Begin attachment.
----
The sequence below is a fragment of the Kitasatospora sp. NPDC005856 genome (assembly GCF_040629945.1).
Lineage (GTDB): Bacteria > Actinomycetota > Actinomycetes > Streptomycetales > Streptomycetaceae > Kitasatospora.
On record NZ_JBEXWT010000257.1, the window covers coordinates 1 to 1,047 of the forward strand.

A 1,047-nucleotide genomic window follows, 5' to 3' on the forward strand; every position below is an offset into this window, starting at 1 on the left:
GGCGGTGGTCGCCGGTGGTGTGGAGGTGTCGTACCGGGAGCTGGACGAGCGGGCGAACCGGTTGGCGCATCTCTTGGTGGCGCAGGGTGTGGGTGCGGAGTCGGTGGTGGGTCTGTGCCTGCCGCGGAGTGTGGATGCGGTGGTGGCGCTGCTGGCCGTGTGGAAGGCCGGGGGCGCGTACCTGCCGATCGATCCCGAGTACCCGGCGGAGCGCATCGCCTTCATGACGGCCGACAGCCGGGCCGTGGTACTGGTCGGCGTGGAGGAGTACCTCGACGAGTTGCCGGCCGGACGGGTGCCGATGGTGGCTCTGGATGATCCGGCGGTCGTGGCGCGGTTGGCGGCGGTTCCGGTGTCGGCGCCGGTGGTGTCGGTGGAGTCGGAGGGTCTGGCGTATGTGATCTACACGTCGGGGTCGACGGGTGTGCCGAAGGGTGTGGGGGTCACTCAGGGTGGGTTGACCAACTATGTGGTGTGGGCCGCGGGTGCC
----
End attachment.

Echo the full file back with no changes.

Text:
The sequence below is a fragment of the Kitasatospora sp. NPDC005856 genome (assembly GCF_040629945.1).
Lineage (GTDB): Bacteria > Actinomycetota > Actinomycetes > Streptomycetales > Streptomycetaceae > Kitasatospora.
On record NZ_JBEXWT010000257.1, the window covers coordinates 1 to 1,047 of the forward strand.

A 1,047-nucleotide genomic window follows, 5' to 3' on the forward strand; every position below is an offset into this window, starting at 1 on the left:
GGCGGTGGTCGCCGGTGGTGTGGAGGTGTCGTACCGGGAGCTGGACGAGCGGGCGAACCGGTTGGCGCATCTCTTGGTGGCGCAGGGTGTGGGTGCGGAGTCGGTGGTGGGTCTGTGCCTGCCGCGGAGTGTGGATGCGGTGGTGGCGCTGCTGGCCGTGTGGAAGGCCGGGGGCGCGTACCTGCCGATCGATCCCGAGTACCCGGCGGAGCGCATCGCCTTCATGACGGCCGACAGCCGGGCCGTGGTACTGGTCGGCGTGGAGGAGTACCTCGACGAGTTGCCGGCCGGACGGGTGCCGATGGTGGCTCTGGATGATCCGGCGGTCGTGGCGCGGTTGGCGGCGGTTCCGGTGTCGGCGCCGGTGGTGTCGGTGGAGTCGGAGGGTCTGGCGTATGTGATCTACACGTCGGGGTCGACGGGTGTGCCGAAGGGTGTGGGGGTCACTCAGGGTGGGTTGACCAACTATGTGGTGTGGGCCGCGGGTGCC